Los Angeles

Greg Card

Cirrus Gallery

Greg Card’s three large light pieces on the walls of the Cirrus Gallery constitute the best show. The works, relating very much to more traditional visual art in their framing and scale, are constructed with elegant graphs of string about 1/4'' off the wall, and lighted with two colored lights apiece from the overhead beams; the resultant tracery gives, up close, a triad of linear design—the colored string and the two hued shadows—and, further away, a dizzying but controlled sense of very, very deep space. (I don’t imply that “space” means serious art, just that the effect is arresting.) Card operates under a couple of disadvantages: 1) the second-generation “L.A. look” of pastel colors, ethereality, slickness, austerity; and 2) a felt, but lilygilding mysticism (star charts, the Golden Section, and a superstition that compass directions and color are cosmologically connected). Card’s hesitant conservatism—apparent when one thinks of Robert Irwin or Michael Asher—is overcome by an intangibility one might just infer as sincerity. His work, clean and hip though it is, doesn’t give the impression of groundbreaking, of dealing with issues in a polemic way. There is, evidently, room for some beautiful academics within the projection of lights.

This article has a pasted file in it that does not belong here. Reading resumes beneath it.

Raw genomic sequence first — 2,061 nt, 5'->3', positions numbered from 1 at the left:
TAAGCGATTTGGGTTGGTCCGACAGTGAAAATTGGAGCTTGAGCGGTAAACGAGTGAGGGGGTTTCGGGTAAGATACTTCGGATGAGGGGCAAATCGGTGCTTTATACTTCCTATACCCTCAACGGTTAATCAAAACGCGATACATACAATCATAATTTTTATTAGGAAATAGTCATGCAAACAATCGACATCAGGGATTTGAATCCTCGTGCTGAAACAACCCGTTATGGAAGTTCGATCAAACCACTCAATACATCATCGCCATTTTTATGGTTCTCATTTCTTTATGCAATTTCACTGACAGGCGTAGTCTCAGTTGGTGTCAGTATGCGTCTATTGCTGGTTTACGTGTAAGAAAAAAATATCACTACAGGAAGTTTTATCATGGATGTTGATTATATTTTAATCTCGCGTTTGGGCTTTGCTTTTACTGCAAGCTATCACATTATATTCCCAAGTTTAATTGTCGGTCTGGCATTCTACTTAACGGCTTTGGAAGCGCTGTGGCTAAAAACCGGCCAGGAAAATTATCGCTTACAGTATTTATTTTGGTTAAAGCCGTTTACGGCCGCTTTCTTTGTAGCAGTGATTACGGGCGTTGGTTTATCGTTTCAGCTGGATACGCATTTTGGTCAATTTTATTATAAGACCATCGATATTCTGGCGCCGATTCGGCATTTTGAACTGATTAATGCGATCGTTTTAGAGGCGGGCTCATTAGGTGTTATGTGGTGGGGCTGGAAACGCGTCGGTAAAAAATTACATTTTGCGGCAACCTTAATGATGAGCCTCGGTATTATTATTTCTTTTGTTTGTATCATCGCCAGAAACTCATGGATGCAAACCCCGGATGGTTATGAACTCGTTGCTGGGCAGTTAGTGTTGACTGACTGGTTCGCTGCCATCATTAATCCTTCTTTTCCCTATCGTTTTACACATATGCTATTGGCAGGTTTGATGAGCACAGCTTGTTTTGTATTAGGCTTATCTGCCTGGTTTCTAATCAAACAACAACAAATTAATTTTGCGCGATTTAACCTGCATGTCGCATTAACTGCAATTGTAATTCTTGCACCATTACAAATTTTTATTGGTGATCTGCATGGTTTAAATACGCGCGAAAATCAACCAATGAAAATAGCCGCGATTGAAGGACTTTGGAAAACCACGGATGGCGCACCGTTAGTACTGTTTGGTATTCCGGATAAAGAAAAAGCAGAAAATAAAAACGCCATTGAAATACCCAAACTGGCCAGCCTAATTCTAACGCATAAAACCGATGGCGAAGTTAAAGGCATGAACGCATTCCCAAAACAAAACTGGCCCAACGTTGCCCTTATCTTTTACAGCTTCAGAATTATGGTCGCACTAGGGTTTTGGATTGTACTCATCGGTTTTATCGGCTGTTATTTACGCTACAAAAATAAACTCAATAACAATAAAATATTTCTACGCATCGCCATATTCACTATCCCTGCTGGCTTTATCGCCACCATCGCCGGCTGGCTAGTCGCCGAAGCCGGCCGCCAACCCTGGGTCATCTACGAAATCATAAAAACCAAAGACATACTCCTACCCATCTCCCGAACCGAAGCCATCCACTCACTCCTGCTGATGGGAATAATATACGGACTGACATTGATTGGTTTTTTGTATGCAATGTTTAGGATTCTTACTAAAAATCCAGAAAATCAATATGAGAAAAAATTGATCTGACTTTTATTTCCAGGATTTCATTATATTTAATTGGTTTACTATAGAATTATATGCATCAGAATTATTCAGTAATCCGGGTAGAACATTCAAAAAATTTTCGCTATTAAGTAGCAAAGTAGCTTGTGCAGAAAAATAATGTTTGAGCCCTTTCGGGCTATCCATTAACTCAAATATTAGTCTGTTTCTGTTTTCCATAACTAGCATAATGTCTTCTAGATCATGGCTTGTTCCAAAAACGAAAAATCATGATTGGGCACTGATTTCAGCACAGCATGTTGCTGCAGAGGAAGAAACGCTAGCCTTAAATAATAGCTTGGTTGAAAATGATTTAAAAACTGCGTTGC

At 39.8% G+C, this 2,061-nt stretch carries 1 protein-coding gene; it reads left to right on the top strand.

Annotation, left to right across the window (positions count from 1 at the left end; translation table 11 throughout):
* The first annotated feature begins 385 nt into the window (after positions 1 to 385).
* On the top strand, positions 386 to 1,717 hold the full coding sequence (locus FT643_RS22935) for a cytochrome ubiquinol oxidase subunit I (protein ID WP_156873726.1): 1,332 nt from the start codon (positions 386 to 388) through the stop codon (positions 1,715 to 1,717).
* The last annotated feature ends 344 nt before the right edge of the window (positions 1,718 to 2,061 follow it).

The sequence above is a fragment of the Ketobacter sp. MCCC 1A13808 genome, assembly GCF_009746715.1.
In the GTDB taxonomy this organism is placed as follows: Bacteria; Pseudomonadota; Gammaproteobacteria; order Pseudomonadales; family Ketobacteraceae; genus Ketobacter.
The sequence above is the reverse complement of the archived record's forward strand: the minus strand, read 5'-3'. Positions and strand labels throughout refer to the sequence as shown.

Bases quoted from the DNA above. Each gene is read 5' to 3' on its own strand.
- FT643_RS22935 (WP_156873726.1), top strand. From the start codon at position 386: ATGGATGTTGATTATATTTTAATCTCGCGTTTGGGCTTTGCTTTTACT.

Peter Plagens